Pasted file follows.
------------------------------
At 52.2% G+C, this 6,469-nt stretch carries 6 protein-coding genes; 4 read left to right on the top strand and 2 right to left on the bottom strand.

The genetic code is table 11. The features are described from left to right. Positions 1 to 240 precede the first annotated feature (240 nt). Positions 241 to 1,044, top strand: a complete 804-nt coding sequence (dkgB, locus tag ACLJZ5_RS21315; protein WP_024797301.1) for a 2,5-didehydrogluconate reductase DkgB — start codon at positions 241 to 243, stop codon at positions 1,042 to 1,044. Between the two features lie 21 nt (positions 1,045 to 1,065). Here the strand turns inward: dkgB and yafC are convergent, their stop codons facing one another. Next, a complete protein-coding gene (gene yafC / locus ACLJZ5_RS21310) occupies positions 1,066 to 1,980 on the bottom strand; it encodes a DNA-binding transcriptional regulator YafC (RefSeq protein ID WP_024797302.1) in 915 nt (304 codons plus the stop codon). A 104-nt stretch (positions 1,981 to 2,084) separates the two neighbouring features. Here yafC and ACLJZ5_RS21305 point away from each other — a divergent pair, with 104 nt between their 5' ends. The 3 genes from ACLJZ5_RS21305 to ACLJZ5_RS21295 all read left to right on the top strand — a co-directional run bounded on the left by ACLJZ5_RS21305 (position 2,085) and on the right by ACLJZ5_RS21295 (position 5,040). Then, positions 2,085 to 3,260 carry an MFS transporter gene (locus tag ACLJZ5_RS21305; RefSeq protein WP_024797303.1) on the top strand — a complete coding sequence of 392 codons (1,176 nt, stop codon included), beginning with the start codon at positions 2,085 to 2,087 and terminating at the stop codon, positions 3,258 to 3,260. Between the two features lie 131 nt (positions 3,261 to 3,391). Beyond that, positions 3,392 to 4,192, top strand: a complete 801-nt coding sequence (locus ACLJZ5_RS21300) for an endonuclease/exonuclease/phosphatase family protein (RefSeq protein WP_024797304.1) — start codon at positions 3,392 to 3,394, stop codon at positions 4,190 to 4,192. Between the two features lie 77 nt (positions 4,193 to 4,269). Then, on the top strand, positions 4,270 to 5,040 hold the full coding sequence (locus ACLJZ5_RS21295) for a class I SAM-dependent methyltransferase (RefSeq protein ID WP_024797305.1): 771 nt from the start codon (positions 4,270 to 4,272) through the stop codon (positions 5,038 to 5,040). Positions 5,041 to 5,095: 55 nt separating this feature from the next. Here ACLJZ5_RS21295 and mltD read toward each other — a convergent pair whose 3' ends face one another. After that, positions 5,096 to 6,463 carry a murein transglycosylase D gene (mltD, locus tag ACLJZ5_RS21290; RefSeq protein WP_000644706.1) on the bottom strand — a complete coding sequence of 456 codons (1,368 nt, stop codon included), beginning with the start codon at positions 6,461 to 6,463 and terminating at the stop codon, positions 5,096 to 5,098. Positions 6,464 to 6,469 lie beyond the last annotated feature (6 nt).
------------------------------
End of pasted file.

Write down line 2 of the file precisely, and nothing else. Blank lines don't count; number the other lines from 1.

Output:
The genetic code is table 11. The features are described from left to right. Positions 1 to 240 precede the first annotated feature (240 nt). Positions 241 to 1,044, top strand: a complete 804-nt coding sequence (dkgB, locus tag ACLJZ5_RS21315; protein WP_024797301.1) for a 2,5-didehydrogluconate reductase DkgB — start codon at positions 241 to 243, stop codon at positions 1,042 to 1,044. Between the two features lie 21 nt (positions 1,045 to 1,065). Here the strand turns inward: dkgB and yafC are convergent, their stop codons facing one another. Next, a complete protein-coding gene (gene yafC / locus ACLJZ5_RS21310) occupies positions 1,066 to 1,980 on the bottom strand; it encodes a DNA-binding transcriptional regulator YafC (RefSeq protein ID WP_024797302.1) in 915 nt (304 codons plus the stop codon). A 104-nt stretch (positions 1,981 to 2,084) separates the two neighbouring features. Here yafC and ACLJZ5_RS21305 point away from each other — a divergent pair, with 104 nt between their 5' ends. The 3 genes from ACLJZ5_RS21305 to ACLJZ5_RS21295 all read left to right on the top strand — a co-directional run bounded on the left by ACLJZ5_RS21305 (position 2,085) and on the right by ACLJZ5_RS21295 (position 5,040). Then, positions 2,085 to 3,260 carry an MFS transporter gene (locus tag ACLJZ5_RS21305; RefSeq protein WP_024797303.1) on the top strand — a complete coding sequence of 392 codons (1,176 nt, stop codon included), beginning with the start codon at positions 2,085 to 2,087 and terminating at the stop codon, positions 3,258 to 3,260. Between the two features lie 131 nt (positions 3,261 to 3,391). Beyond that, positions 3,392 to 4,192, top strand: a complete 801-nt coding sequence (locus ACLJZ5_RS21300) for an endonuclease/exonuclease/phosphatase family protein (RefSeq protein WP_024797304.1) — start codon at positions 3,392 to 3,394, stop codon at positions 4,190 to 4,192. Between the two features lie 77 nt (positions 4,193 to 4,269). Then, on the top strand, positions 4,270 to 5,040 hold the full coding sequence (locus ACLJZ5_RS21295) for a class I SAM-dependent methyltransferase (RefSeq protein ID WP_024797305.1): 771 nt from the start codon (positions 4,270 to 4,272) through the stop codon (positions 5,038 to 5,040). Positions 5,041 to 5,095: 55 nt separating this feature from the next. Here ACLJZ5_RS21295 and mltD read toward each other — a convergent pair whose 3' ends face one another. After that, positions 5,096 to 6,463 carry a murein transglycosylase D gene (mltD, locus tag ACLJZ5_RS21290; RefSeq protein WP_000644706.1) on the bottom strand — a complete coding sequence of 456 codons (1,368 nt, stop codon included), beginning with the start codon at positions 6,461 to 6,463 and terminating at the stop codon, positions 5,096 to 5,098. Positions 6,464 to 6,469 lie beyond the last annotated feature (6 nt).